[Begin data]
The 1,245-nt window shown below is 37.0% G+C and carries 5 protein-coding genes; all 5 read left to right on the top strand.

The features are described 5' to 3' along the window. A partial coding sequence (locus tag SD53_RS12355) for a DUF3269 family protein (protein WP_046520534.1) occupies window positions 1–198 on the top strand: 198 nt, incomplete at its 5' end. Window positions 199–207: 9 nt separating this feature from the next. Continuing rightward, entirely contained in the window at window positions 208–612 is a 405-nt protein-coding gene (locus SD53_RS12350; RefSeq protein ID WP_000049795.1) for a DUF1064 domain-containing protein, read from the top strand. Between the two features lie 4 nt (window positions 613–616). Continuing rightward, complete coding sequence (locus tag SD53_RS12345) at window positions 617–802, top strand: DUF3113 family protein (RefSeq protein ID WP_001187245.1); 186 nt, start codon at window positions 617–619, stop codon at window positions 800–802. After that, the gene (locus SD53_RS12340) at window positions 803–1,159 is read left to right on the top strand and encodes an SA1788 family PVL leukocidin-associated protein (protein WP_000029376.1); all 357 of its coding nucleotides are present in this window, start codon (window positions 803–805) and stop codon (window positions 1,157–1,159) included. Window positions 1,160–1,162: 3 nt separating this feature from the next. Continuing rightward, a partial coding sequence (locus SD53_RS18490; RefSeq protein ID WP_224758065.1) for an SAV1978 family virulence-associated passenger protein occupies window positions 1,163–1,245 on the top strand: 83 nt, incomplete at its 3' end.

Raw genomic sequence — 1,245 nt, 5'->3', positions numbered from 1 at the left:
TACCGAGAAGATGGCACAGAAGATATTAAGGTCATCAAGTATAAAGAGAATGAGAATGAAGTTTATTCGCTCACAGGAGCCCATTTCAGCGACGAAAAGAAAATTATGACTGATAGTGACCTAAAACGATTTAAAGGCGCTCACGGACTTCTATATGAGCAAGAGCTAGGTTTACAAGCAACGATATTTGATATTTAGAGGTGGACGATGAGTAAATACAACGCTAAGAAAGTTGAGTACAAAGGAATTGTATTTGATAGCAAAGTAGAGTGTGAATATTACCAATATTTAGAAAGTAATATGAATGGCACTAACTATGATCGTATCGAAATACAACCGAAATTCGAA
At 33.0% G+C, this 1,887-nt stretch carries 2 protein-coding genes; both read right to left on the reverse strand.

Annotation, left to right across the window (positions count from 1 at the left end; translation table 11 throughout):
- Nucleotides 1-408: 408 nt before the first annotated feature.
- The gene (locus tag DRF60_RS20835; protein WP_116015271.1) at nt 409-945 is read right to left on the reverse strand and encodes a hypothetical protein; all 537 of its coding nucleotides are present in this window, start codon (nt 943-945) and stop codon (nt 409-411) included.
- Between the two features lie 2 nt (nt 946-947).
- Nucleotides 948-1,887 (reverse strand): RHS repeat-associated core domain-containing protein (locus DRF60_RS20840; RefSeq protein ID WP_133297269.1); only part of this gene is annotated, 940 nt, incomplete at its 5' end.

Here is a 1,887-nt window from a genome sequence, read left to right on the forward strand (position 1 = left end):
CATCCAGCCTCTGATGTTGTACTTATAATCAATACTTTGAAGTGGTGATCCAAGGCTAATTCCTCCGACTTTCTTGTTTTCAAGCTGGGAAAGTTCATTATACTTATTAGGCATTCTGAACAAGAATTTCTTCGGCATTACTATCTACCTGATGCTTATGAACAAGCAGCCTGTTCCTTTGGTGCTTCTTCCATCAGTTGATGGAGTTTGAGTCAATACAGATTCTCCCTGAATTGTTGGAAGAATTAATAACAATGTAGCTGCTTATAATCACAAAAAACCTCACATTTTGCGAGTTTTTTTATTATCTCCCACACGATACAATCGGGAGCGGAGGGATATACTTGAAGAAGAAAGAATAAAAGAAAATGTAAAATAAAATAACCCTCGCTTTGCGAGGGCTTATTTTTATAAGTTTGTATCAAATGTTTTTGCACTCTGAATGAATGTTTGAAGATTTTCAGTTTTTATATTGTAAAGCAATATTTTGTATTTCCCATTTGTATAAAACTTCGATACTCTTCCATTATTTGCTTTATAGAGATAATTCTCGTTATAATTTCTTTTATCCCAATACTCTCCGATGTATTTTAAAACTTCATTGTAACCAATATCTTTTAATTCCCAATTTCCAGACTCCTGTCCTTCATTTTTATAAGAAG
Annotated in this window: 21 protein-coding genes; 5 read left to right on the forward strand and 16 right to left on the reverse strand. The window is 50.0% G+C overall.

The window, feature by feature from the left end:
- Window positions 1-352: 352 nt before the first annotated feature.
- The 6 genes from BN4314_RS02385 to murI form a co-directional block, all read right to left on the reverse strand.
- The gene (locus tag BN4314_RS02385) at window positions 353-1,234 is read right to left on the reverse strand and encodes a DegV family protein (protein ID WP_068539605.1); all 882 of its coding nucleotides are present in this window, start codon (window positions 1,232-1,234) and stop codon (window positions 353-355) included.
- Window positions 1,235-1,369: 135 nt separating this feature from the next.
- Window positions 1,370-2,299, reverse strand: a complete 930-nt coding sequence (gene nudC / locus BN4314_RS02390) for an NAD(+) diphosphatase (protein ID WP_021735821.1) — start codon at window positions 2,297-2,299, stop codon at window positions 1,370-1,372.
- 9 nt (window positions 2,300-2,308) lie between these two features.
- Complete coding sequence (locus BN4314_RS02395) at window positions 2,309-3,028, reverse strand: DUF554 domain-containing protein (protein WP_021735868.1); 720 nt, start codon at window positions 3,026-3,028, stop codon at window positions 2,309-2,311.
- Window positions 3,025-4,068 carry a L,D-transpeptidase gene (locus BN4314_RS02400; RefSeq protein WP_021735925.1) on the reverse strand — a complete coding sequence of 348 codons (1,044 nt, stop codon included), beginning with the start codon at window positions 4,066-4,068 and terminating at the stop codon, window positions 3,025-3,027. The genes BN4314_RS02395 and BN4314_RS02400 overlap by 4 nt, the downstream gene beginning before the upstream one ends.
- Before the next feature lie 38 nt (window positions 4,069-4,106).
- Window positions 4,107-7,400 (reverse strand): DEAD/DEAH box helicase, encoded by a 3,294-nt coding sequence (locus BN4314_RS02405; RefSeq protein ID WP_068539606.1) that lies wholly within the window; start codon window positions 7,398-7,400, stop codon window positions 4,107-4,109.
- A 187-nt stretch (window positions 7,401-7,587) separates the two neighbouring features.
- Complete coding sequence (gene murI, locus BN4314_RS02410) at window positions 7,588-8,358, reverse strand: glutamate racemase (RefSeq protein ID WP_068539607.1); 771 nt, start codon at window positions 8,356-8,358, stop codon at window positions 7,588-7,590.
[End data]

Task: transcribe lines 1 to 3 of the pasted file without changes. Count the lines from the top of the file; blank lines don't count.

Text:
The 1,245-nt window shown below is 37.0% G+C and carries 5 protein-coding genes; all 5 read left to right on the top strand.

The features are described 5' to 3' along the window. A partial coding sequence (locus tag SD53_RS12355) for a DUF3269 family protein (protein WP_046520534.1) occupies window positions 1–198 on the top strand: 198 nt, incomplete at its 5' end. Window positions 199–207: 9 nt separating this feature from the next. Continuing rightward, entirely contained in the window at window positions 208–612 is a 405-nt protein-coding gene (locus SD53_RS12350; RefSeq protein ID WP_000049795.1) for a DUF1064 domain-containing protein, read from the top strand. Between the two features lie 4 nt (window positions 613–616). Continuing rightward, complete coding sequence (locus tag SD53_RS12345) at window positions 617–802, top strand: DUF3113 family protein (RefSeq protein ID WP_001187245.1); 186 nt, start codon at window positions 617–619, stop codon at window positions 800–802. After that, the gene (locus SD53_RS12340) at window positions 803–1,159 is read left to right on the top strand and encodes an SA1788 family PVL leukocidin-associated protein (protein WP_000029376.1); all 357 of its coding nucleotides are present in this window, start codon (window positions 803–805) and stop codon (window positions 1,157–1,159) included. Window positions 1,160–1,162: 3 nt separating this feature from the next. Continuing rightward, a partial coding sequence (locus SD53_RS18490; RefSeq protein ID WP_224758065.1) for an SAV1978 family virulence-associated passenger protein occupies window positions 1,163–1,245 on the top strand: 83 nt, incomplete at its 3' end.

Raw genomic sequence — 1,245 nt, 5'->3', positions numbered from 1 at the left: